Vision therapy uses eye exercises to improve certain eye conditions, like strabismus (abnormal alignment of the eyes), diplopia (double vision), visual attention, and concentration.
Some experts claim that vision therapy is also effective for people with learning disabilities and conditions of the nervous system. However, this is yet to be proven.
There are two main types of vision therapy – behavioural and orthoptic.
Orthoptic vision therapy — also known as orthoptics addresses conditions like headaches, eye strain, diplopia and strabismus – that may develop during routine visual tasks like reading. Behavioural visual therapy focuses on visual attention and concentration.
Orthoptic Vision Therapy
Exercises for OVT are aimed at improving sustaining focus with both eyes
simultaneously at different distances, along with depth awareness and sharpness of vision.
The exercises include:
Pencil pushups. This is where a pen or pencil is held in front of the patients face at a distance. The pen is then brought closer, and the patient is asked to signal when the pen becomes two – ie. they see double. The pen is then taken back out to the original distance, and they are asked to signal when they see the pen as one again. This is done for about a minute.
Wearing convex or concave lenses.
Reading through a “base out” prism – an effective way of screening for binocular vision
Stereogram cards. An exercise much like pencil pushups, but using cards with double images, asking the patient to notify when the image becomes one or double again depending on the distance.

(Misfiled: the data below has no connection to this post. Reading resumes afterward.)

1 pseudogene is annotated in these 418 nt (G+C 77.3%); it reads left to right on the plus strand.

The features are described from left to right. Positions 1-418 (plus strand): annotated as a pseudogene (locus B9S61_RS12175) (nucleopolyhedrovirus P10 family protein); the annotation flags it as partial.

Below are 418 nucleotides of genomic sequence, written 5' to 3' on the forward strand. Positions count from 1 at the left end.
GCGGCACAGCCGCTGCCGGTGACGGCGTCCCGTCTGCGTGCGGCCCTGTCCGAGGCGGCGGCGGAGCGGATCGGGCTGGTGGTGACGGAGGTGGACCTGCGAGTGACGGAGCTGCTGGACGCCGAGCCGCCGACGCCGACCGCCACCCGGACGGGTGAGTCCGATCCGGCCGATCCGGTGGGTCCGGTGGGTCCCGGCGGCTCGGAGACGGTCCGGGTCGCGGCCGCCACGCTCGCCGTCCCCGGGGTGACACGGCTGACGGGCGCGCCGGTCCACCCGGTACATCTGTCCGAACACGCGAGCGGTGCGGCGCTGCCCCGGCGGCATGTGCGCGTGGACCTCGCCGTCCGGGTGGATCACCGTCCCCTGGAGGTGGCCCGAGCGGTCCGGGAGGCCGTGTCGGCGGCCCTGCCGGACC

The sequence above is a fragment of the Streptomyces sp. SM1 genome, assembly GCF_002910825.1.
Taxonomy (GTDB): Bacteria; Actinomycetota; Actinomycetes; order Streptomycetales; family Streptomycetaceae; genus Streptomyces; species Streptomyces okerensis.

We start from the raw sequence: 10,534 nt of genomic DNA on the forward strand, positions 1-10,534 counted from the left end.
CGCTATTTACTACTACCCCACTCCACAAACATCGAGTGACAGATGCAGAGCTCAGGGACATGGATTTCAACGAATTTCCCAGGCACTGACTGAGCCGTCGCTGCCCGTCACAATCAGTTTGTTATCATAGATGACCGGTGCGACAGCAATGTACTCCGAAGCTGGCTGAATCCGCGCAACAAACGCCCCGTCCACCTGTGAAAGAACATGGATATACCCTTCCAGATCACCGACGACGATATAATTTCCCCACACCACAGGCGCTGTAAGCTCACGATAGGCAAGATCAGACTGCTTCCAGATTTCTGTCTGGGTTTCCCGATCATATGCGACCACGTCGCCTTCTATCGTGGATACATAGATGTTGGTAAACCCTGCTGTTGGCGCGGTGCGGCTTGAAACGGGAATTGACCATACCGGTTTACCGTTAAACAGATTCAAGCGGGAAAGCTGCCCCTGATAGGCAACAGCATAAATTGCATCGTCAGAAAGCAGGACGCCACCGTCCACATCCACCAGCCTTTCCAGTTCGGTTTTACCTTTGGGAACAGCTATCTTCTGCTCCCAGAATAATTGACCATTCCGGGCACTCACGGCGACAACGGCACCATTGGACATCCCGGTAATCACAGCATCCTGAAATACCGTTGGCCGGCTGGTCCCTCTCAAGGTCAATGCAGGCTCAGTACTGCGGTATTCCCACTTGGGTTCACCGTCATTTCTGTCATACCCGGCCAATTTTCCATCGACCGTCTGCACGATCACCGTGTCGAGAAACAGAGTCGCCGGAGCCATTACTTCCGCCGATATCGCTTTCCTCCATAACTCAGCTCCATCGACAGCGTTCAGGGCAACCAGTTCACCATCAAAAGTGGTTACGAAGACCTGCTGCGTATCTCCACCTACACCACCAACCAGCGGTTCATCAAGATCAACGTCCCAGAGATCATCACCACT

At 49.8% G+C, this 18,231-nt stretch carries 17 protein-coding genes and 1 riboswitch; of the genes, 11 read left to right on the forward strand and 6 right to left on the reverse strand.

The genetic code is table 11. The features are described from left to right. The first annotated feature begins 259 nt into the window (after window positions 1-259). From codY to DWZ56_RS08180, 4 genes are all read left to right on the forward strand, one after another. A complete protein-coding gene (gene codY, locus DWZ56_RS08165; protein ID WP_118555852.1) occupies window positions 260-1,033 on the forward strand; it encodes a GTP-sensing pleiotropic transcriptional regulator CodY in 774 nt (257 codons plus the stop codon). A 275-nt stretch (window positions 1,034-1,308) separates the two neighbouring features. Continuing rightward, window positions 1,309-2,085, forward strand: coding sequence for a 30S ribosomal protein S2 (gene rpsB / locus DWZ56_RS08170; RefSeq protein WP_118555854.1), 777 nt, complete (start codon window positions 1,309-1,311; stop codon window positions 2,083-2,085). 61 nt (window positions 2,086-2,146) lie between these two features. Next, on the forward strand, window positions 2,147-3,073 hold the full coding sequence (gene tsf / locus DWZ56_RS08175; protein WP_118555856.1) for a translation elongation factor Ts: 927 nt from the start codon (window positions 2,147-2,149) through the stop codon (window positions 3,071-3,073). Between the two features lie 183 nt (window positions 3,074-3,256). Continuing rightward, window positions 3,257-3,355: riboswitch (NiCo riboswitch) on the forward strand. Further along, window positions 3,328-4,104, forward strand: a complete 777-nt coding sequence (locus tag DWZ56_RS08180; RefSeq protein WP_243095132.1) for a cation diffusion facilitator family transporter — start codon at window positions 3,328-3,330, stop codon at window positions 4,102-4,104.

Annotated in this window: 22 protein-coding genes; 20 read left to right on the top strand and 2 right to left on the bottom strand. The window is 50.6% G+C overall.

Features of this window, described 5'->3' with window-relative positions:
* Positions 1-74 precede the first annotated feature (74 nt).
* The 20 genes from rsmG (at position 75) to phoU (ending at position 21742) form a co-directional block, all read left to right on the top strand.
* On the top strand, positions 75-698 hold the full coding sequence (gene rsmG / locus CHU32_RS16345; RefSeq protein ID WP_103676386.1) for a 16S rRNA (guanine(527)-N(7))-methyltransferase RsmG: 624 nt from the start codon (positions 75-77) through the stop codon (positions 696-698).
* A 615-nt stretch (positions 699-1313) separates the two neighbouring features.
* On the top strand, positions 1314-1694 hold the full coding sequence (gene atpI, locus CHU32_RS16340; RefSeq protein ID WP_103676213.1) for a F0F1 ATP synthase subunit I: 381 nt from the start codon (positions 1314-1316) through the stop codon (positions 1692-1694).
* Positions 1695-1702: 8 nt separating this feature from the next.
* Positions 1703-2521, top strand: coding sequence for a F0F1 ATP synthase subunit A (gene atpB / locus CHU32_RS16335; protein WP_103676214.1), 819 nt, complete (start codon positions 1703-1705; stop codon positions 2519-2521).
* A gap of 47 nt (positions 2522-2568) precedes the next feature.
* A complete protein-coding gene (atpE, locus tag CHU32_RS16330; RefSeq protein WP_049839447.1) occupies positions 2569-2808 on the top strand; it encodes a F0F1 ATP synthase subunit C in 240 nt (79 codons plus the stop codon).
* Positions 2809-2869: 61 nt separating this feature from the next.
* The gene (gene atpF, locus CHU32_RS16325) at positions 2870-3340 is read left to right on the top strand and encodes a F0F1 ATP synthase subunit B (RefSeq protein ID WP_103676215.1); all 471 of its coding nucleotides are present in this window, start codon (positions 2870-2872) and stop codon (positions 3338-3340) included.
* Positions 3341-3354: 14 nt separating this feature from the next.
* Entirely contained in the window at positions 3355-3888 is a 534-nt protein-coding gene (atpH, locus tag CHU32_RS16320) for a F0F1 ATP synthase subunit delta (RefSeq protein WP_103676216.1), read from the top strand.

Behavioural Visual Therapy
The aim of behavioural visual therapy is to improve visual concentration and attention span, and also the ability to shift focus from one thing to another.
Marsden balls. These aim to improve efficiency of eye movements. A Marsden ball is has numbers and letters printed on it. It is suspended from a height, then swung. The patient is required to call out the numbers or letters they can see.
Rotation trainers. A rotation trainer is a disc containing images or patterns. The disc spins, making it more difficult to see the images without moving the eye rapidly. This enhances hand to eye coordination, and space awareness.
Wayne Saccadic Fixator. The saccadic fixator is a wall mounted display with LED lights arranged in circles. These are touch sensitive, and the user is required to respond to the lights by touching the display. This exercise improves hand/eye coordination and reaction times.
Vision therapy is ideal for those with the above mentioned underlying conditions. You will need to visit your physician or optician and be referred to a ophthalmologist for further advice.